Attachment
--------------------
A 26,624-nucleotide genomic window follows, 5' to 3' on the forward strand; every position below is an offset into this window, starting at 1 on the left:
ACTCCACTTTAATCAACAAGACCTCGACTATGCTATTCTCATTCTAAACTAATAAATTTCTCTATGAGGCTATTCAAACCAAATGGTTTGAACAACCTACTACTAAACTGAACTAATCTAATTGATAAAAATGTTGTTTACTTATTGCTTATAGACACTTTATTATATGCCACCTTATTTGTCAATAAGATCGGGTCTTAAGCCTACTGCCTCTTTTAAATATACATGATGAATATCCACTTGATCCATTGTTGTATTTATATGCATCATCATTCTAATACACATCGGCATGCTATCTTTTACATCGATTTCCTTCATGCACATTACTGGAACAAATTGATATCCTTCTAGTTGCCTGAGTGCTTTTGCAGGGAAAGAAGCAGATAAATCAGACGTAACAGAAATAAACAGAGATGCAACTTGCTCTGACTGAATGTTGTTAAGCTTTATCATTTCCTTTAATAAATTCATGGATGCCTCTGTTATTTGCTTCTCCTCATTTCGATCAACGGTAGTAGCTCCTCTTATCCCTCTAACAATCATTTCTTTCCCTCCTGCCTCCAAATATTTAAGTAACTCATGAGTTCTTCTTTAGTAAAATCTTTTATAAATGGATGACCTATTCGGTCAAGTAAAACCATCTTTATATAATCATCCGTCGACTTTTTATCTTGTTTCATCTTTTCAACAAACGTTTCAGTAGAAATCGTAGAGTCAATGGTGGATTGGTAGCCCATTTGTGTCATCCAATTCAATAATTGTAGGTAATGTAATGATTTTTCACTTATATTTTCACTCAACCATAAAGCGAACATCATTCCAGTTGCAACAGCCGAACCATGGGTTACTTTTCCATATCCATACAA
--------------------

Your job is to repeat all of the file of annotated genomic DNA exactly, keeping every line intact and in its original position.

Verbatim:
A 26,624-nucleotide genomic window follows, 5' to 3' on the forward strand; every position below is an offset into this window, starting at 1 on the left:
ACTCCACTTTAATCAACAAGACCTCGACTATGCTATTCTCATTCTAAACTAATAAATTTCTCTATGAGGCTATTCAAACCAAATGGTTTGAACAACCTACTACTAAACTGAACTAATCTAATTGATAAAAATGTTGTTTACTTATTGCTTATAGACACTTTATTATATGCCACCTTATTTGTCAATAAGATCGGGTCTTAAGCCTACTGCCTCTTTTAAATATACATGATGAATATCCACTTGATCCATTGTTGTATTTATATGCATCATCATTCTAATACACATCGGCATGCTATCTTTTACATCGATTTCCTTCATGCACATTACTGGAACAAATTGATATCCTTCTAGTTGCCTGAGTGCTTTTGCAGGGAAAGAAGCAGATAAATCAGACGTAACAGAAATAAACAGAGATGCAACTTGCTCTGACTGAATGTTGTTAAGCTTTATCATTTCCTTTAATAAATTCATGGATGCCTCTGTTATTTGCTTCTCCTCATTTCGATCAACGGTAGTAGCTCCTCTTATCCCTCTAACAATCATTTCTTTCCCTCCTGCCTCCAAATATTTAAGTAACTCATGAGTTCTTCTTTAGTAAAATCTTTTATAAATGGATGACCTATTCGGTCAAGTAAAACCATCTTTATATAATCATCCGTCGACTTTTTATCTTGTTTCATCTTTTCAACAAACGTTTCAGTAGAAATCGTAGAGTCAATGGTGGATTGGTAGCCCATTTGTGTCATCCAATTCAATAATTGTAGGTAATGTAATGATTTTTCACTTATATTTTCACTCAACCATAAAGCGAACATCATTCCAGTTGCAACAGCCGAACCATGGGTTACTTTTCCATATCCATACAA